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Financial Plans: Don’t Have ‘Em, Don’t Need ‘Em

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More than a quarter of Americans don’t have a financial plan, but what’s really troubling is that 38% of those don’t have any intention of creating one, according to a survey released Tuesday by Nationwide Funds.

Nationwide broke those numbers down a little more and found that at least some people may just need a little help. More than 30% of people without a plan just haven’t gotten around to it, and 16% said they weren’t sure how to get started. Unfortunately, 20% of respondents said they didn’t have a plan because they didn’t need one, and 15% said they have all the information they need in their head.

Harris Interactive surveyed 783 adults with at least $100,000 in investable assets for Nationwide’s survey. Nationwide Funds is the mutual fund business of Nationwide Financial Services.

Mike Spangler, president of Nationwide Funds, told ThinkAdvisor that 13% of respondents who don’t have a financial plan said they don’t need one because they don’t plan to retire for a long time.

“That calls into question how they feel about retirement,” Spangler said. “Eight percent don’t think they’ll ever retire. They’re saying, ‘The traditional definition of retirement may not be a reality for me.’”

Nationwide identified an independent streak in the survey respondents. Forty percent of people who didn’t work with a financial advisor said they didn’t need professional help.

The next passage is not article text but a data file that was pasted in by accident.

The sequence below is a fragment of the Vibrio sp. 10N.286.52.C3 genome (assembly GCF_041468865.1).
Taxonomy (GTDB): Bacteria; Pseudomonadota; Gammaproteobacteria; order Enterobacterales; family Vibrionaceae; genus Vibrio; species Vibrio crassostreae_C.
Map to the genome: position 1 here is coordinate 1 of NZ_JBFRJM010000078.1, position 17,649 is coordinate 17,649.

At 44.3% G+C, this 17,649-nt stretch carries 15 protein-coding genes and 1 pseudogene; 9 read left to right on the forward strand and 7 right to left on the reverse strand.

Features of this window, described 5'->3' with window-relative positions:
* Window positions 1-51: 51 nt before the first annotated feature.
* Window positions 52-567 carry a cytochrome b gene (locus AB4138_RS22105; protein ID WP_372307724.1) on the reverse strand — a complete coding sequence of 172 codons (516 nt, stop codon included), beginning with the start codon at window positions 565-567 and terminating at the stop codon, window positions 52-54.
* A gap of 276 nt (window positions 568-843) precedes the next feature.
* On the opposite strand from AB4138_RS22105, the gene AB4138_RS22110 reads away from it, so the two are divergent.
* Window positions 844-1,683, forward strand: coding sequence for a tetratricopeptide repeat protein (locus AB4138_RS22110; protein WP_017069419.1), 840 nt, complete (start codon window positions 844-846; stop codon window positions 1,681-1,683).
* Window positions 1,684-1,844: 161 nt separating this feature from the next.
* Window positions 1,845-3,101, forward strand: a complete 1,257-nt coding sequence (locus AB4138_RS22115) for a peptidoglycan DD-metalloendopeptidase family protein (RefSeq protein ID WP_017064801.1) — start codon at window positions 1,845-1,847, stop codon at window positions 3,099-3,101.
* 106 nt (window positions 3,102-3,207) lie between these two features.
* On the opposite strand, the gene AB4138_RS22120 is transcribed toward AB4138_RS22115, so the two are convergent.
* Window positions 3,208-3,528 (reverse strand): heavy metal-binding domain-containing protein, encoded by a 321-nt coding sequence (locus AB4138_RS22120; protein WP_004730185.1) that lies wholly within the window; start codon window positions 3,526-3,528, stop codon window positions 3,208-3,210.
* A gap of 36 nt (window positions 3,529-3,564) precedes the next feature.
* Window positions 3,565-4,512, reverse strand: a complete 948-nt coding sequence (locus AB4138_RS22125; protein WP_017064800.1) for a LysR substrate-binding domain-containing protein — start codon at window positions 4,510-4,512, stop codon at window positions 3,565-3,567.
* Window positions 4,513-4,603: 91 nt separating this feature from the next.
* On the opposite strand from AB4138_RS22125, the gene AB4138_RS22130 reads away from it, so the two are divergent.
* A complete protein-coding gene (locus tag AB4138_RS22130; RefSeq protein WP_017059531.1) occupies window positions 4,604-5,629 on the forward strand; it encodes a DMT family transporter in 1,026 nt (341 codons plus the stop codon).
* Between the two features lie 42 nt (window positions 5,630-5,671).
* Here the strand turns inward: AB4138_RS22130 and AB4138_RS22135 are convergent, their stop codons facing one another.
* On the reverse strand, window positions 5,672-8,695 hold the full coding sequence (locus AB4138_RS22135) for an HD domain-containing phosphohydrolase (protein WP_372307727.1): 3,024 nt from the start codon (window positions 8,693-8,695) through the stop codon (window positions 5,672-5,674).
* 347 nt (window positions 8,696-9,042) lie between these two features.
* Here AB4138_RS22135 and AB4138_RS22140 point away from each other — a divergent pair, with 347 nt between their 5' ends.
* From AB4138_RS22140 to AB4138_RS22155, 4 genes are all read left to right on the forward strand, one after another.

Spangler noted that especially among Generation X and Y respondents, investors are forgoing professional help in favor of their own research online and on social media. For advisors to reach those people, they can’t try to sell advice.

“The big thing is to acknowledge their fears,” Spangler said. “What are their objectives? What is their destination?”

However, some respondents don’t work with an advisor for financial reasons. Twenty percent didn’t want to pay for financial advice and 11% don’t think they have enough assets to justify working with an advisor.

Investors who are attempting to plan on their own are clearly better off than those who aren’t planning at all. However, Spangler pointed out the complex nature of planning could make it difficult for many investors to be successful.

“It’s great that there are tools out there, but something as complex as financial planning is hard to do online,” Spangler said. “It’s so much more than just investing in a 401(k) or mutual fund. It’s asking, ‘What are my real goals? How am I going to get there?’”

Read related stories on ThinkAdvisor.